Violence in Relationships: Stopping the Cycle

How does violence develop in a relationship and what can you do about it? This article examines the keys to this type of violence and identifies the main factors that tend to make it a lasting problem.
Violence in Relationships: Stopping the Cycle

Last update: 28 July, 2022

Couples express violence in relationships in different ways. For example, the couple might enter into a spiral of violence that ranges from physical and verbal to sexual violence. This can end up damaging one or other of the partners, affecting both their physical and mental health.

Relationships aren’t usually established within a context of violence. In fact, violence in a relationship usually emerges over time. It usually occurs when an unequal relationship pattern is established. This means that one partner tends to act in a submissive way (violated/victim), while the other partner acts in a more coercive way (violent/aggressor).

A couple arguing.

The characteristics of violence in relationships

Violence in a relationship is usually associated with social inequality and the victims are usually women. This violence can take many forms. It can range from physical and verbal violence to sexual violence.

A victim often feels particularly helpless when it comes to suffering sexual violence. This is because society still tends to perceive that sexual intercourse within a relationship is always consensual.

Controlling and dominant behaviors are another form of violence in relationships. Examples of this include isolating the partner from their relatives, monitoring their movements (who they visit, their daily schedules, etc.), and restricting their financial resources.

The escalation of violence

In most cases, the violence lies dormant at the beginning of the relationship and doesn’t manifest itself. In other words, it’s still there but in a different way. Indeed, it’s like just only seeing the tip of the iceberg.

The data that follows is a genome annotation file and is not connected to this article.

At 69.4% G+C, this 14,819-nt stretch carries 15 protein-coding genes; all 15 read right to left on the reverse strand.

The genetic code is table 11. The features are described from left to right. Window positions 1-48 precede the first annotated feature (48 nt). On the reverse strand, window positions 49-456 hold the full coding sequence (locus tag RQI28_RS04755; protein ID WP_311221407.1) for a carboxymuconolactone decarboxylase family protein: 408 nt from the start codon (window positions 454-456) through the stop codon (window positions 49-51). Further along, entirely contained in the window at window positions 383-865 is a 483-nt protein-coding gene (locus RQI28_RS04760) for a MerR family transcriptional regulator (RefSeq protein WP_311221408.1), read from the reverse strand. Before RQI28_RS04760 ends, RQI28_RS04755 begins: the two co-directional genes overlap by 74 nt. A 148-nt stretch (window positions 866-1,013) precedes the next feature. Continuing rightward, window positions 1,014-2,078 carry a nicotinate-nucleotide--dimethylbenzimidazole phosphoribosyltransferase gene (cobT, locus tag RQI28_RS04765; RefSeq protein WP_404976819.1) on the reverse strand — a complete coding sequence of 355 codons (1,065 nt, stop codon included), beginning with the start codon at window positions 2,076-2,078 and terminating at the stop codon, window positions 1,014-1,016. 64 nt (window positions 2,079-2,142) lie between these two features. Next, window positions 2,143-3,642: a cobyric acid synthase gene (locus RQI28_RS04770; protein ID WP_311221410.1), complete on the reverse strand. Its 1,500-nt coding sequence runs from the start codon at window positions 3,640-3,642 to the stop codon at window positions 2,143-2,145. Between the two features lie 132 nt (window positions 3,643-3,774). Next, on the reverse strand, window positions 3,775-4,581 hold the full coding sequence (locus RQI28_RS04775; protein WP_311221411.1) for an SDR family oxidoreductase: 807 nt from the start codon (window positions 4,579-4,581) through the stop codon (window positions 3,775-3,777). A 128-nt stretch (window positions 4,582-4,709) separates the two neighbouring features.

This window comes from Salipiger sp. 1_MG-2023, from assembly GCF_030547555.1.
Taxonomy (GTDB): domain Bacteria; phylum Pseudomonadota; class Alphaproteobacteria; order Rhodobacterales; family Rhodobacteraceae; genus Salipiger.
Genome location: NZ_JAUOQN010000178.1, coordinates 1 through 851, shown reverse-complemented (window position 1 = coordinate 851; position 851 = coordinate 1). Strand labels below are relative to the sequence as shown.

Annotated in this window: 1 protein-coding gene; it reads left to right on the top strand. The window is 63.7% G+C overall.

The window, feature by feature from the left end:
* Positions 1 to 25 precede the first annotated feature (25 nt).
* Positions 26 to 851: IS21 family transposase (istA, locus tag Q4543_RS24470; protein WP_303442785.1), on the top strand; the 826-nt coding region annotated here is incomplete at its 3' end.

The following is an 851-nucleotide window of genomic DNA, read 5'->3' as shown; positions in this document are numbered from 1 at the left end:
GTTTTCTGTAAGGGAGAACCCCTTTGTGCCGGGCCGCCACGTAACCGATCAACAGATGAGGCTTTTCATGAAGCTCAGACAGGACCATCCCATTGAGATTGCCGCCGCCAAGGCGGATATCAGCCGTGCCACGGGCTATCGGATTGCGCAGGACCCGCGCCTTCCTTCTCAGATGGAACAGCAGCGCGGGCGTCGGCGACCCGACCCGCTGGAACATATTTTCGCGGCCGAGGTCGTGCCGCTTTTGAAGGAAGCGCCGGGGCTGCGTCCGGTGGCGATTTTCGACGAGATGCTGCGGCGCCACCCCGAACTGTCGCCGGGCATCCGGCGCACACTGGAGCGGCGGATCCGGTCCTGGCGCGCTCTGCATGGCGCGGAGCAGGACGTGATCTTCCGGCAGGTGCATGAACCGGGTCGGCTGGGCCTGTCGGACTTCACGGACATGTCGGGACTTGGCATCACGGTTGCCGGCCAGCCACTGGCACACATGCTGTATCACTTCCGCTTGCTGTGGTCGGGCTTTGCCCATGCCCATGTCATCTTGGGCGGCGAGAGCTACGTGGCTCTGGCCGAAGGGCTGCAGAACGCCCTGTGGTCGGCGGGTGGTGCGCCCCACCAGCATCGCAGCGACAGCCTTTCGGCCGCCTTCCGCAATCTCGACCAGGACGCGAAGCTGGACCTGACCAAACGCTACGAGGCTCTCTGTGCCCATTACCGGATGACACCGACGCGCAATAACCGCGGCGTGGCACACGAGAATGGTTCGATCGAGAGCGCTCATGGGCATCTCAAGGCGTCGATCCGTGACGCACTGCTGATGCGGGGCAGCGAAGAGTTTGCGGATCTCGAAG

The cycle of violence usually consists of three phases. These usually vary in both intensity and duration. The phases are as follows:

Tension. Minimal incidents that increase the tension occur in the relationship. This makes the possibility of an escalation to violence more likely.

Aggression. This varies in intensity. It happens after a build-up of tension. It usually ends in one partner being aggressive towards the other.

Honeymoon. At this stage, the person responsible for the violence usually feels remorse. They then tend to show affection for their partner. Indeed, they often promise not to be violent again.

Then, there’s usually another period of tension and aggression which ends once again with the violent partner feeling remorseful. In this third stage, the victim of violence often forgives their partner. They then tend to withdraw any complaints they may have made against the partner and end up giving them another chance.

However, the honeymoon period usually becomes shorter and shorter with each cycle of violence. In fact, in some instances, just the tension and aggression phases remain. Thus, unfortunately, when the aggressor does show any affection, the victim considers it such a rewarding and reinforcing experience, they find it very difficult to escape from the relationship.

Risk factors for the development of violence in relationships